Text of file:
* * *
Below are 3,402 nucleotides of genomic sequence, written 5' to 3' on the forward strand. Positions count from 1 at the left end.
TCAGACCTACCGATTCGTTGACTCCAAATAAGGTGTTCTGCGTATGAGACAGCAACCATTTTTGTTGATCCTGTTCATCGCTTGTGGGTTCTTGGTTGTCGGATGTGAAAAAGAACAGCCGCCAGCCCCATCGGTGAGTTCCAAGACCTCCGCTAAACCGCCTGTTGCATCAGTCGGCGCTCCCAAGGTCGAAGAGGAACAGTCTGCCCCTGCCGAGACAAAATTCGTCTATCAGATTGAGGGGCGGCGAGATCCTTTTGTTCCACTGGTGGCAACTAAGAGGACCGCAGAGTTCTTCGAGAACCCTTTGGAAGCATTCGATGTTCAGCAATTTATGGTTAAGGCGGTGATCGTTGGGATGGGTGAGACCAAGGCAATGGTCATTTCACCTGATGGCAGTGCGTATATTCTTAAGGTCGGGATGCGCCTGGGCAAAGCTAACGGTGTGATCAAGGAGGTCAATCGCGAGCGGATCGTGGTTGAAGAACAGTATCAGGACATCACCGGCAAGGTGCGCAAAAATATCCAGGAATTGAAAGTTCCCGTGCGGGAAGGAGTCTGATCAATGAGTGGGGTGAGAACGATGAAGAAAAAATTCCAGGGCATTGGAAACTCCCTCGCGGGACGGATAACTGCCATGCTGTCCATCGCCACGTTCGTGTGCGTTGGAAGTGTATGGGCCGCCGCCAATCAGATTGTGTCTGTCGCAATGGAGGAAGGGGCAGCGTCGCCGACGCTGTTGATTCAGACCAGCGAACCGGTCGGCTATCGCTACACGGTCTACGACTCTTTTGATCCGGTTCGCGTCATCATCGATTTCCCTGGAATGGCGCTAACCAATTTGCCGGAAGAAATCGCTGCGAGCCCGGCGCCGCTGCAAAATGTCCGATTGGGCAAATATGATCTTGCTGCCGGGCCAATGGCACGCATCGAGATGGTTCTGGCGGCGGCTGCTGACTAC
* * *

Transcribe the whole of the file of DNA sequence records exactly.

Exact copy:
Below are 3,402 nucleotides of genomic sequence, written 5' to 3' on the forward strand. Positions count from 1 at the left end.
TCAGACCTACCGATTCGTTGACTCCAAATAAGGTGTTCTGCGTATGAGACAGCAACCATTTTTGTTGATCCTGTTCATCGCTTGTGGGTTCTTGGTTGTCGGATGTGAAAAAGAACAGCCGCCAGCCCCATCGGTGAGTTCCAAGACCTCCGCTAAACCGCCTGTTGCATCAGTCGGCGCTCCCAAGGTCGAAGAGGAACAGTCTGCCCCTGCCGAGACAAAATTCGTCTATCAGATTGAGGGGCGGCGAGATCCTTTTGTTCCACTGGTGGCAACTAAGAGGACCGCAGAGTTCTTCGAGAACCCTTTGGAAGCATTCGATGTTCAGCAATTTATGGTTAAGGCGGTGATCGTTGGGATGGGTGAGACCAAGGCAATGGTCATTTCACCTGATGGCAGTGCGTATATTCTTAAGGTCGGGATGCGCCTGGGCAAAGCTAACGGTGTGATCAAGGAGGTCAATCGCGAGCGGATCGTGGTTGAAGAACAGTATCAGGACATCACCGGCAAGGTGCGCAAAAATATCCAGGAATTGAAAGTTCCCGTGCGGGAAGGAGTCTGATCAATGAGTGGGGTGAGAACGATGAAGAAAAAATTCCAGGGCATTGGAAACTCCCTCGCGGGACGGATAACTGCCATGCTGTCCATCGCCACGTTCGTGTGCGTTGGAAGTGTATGGGCCGCCGCCAATCAGATTGTGTCTGTCGCAATGGAGGAAGGGGCAGCGTCGCCGACGCTGTTGATTCAGACCAGCGAACCGGTCGGCTATCGCTACACGGTCTACGACTCTTTTGATCCGGTTCGCGTCATCATCGATTTCCCTGGAATGGCGCTAACCAATTTGCCGGAAGAAATCGCTGCGAGCCCGGCGCCGCTGCAAAATGTCCGATTGGGCAAATATGATCTTGCTGCCGGGCCAATGGCACGCATCGAGATGGTTCTGGCGGCGGCTGCTGACTAC